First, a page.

DEFINITIONS: Administrative detention

What is administrative detention?

From the Israeli human rights organization, B'tselem (emphasis added)

In administrative detention, a person is held without trial, without having committed an offense, on the grounds that he or she plans to break the law in the future. As this measure is supposed to be preventive, it has no time limit. The person is detained without legal proceedings, by order of the regional military commander, based on classified evidence that is not revealed to them. This leaves the detainees helpless – facing unknown allegations with no way to disprove them, not knowing when they will be released, and without being charged, tried or convicted.

The Order regarding Security Provisions places no limit on the overall time that a person can be held in administrative detention, so the original 6-month detention can be extended over and over, 6 additional months at a time. In practice, this allows Israel to incarcerate Palestinians who have not been convicted of anything for years on end.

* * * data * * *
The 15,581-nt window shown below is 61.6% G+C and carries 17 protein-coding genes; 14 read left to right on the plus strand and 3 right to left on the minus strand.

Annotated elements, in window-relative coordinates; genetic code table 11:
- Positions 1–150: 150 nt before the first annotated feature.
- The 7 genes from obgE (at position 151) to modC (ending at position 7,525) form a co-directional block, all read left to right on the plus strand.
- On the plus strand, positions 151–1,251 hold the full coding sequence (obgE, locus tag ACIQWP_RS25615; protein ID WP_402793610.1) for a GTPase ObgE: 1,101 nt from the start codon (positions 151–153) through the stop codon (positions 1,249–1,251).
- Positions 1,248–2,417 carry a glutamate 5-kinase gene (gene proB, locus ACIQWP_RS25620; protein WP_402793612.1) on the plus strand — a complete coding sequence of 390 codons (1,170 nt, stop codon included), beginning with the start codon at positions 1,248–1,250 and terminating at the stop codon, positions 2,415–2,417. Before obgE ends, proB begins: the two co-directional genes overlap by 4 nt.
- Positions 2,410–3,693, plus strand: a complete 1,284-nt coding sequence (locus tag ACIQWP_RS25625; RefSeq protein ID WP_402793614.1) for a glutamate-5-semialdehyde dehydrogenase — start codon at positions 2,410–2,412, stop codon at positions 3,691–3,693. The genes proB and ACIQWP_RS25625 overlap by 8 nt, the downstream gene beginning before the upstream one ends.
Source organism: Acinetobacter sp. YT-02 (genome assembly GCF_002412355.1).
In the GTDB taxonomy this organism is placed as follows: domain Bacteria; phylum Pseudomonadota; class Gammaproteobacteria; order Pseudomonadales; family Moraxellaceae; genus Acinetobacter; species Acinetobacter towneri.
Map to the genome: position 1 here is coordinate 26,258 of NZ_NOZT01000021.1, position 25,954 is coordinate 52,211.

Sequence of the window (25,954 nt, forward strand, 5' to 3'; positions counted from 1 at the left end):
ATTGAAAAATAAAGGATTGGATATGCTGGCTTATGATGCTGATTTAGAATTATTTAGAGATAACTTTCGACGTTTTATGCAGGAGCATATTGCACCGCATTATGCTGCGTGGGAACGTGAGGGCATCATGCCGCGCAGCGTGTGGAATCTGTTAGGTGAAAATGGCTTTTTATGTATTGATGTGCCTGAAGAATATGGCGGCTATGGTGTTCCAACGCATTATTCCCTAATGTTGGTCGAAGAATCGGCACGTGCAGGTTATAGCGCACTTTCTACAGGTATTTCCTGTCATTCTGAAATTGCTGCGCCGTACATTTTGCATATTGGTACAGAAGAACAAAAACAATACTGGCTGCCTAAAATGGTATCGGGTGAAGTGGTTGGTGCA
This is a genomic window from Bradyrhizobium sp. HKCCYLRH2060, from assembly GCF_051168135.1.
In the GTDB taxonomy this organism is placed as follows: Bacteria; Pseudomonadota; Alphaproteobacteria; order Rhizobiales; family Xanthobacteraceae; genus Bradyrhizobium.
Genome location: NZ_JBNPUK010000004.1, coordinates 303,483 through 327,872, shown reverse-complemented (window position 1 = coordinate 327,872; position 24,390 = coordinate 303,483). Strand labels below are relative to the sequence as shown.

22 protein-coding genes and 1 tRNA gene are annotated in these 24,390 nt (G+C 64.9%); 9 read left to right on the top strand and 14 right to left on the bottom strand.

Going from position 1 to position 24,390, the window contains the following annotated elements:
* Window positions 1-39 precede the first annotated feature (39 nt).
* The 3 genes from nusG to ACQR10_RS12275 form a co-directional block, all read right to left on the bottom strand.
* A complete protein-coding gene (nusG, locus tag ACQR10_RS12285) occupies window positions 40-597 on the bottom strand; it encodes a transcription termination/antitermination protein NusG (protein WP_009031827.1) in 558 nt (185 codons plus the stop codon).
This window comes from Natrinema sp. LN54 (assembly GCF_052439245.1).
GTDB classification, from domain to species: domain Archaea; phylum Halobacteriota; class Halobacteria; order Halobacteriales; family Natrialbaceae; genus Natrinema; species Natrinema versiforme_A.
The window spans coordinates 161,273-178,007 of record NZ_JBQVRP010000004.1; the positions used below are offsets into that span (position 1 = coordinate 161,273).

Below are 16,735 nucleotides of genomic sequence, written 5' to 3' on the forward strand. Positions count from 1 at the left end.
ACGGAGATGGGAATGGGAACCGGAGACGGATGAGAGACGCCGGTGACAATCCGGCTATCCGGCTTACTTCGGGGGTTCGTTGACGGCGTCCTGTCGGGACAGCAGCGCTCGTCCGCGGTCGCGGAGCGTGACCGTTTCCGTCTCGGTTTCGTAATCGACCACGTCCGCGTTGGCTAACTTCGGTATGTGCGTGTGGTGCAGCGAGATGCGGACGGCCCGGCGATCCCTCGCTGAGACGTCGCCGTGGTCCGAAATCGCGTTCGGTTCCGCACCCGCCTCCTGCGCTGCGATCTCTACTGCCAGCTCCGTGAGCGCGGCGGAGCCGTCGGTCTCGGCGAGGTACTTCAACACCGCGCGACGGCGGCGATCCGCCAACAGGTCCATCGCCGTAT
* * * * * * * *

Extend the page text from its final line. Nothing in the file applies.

Since March 2002, not a single month has gone by without Israel holding at least 100 Palestinians in administrative detention.

In some cases, the authorities use administrative detention as a quick and easy alternative to criminal trial, rather than to prevent future danger. This occurs primarily when they do not have sufficient evidence for indictment, or when they do not want to reveal the evidence they allegedly possess. This use of administrative detention is absolutely prohibited. Israel also exploits this measure to detain Palestinians for their political opinions and for engaging in non-violent political activity.

The power to incarcerate people who have not been convicted or even charged with anything for lengthy periods of time, based on secret “evidence” that they cannot challenge, is an extreme power. Israel uses it continuously and extensively, routinely holding hundreds of Palestinians at any given moment.

For more detail and statistics on administrative detention, visit

Kathryn ShihadahComment